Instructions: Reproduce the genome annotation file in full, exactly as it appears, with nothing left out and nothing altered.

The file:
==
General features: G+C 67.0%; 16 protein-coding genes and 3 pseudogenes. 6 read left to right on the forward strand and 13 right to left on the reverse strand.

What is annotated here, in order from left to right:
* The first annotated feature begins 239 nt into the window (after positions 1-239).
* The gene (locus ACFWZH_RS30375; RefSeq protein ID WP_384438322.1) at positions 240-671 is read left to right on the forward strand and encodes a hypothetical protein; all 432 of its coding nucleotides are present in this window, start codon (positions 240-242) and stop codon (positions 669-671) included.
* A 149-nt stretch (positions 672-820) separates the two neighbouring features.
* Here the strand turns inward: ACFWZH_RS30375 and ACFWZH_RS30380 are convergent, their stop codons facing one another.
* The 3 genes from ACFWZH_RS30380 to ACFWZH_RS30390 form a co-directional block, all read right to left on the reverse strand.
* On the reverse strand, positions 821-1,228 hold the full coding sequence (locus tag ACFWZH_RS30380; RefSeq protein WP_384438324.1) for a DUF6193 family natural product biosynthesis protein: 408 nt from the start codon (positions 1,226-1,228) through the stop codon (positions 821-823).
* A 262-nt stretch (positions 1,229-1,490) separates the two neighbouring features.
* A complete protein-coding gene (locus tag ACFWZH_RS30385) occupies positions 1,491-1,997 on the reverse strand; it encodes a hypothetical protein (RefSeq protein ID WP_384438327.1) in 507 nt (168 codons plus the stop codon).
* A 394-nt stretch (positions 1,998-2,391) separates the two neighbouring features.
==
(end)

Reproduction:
General features: G+C 67.0%; 16 protein-coding genes and 3 pseudogenes. 6 read left to right on the forward strand and 13 right to left on the reverse strand.

What is annotated here, in order from left to right:
* The first annotated feature begins 239 nt into the window (after positions 1-239).
* The gene (locus ACFWZH_RS30375; RefSeq protein ID WP_384438322.1) at positions 240-671 is read left to right on the forward strand and encodes a hypothetical protein; all 432 of its coding nucleotides are present in this window, start codon (positions 240-242) and stop codon (positions 669-671) included.
* A 149-nt stretch (positions 672-820) separates the two neighbouring features.
* Here the strand turns inward: ACFWZH_RS30375 and ACFWZH_RS30380 are convergent, their stop codons facing one another.
* The 3 genes from ACFWZH_RS30380 to ACFWZH_RS30390 form a co-directional block, all read right to left on the reverse strand.
* On the reverse strand, positions 821-1,228 hold the full coding sequence (locus tag ACFWZH_RS30380; RefSeq protein WP_384438324.1) for a DUF6193 family natural product biosynthesis protein: 408 nt from the start codon (positions 1,226-1,228) through the stop codon (positions 821-823).
* A 262-nt stretch (positions 1,229-1,490) separates the two neighbouring features.
* A complete protein-coding gene (locus tag ACFWZH_RS30385) occupies positions 1,491-1,997 on the reverse strand; it encodes a hypothetical protein (RefSeq protein ID WP_384438327.1) in 507 nt (168 codons plus the stop codon).
* A 394-nt stretch (positions 1,998-2,391) separates the two neighbouring features.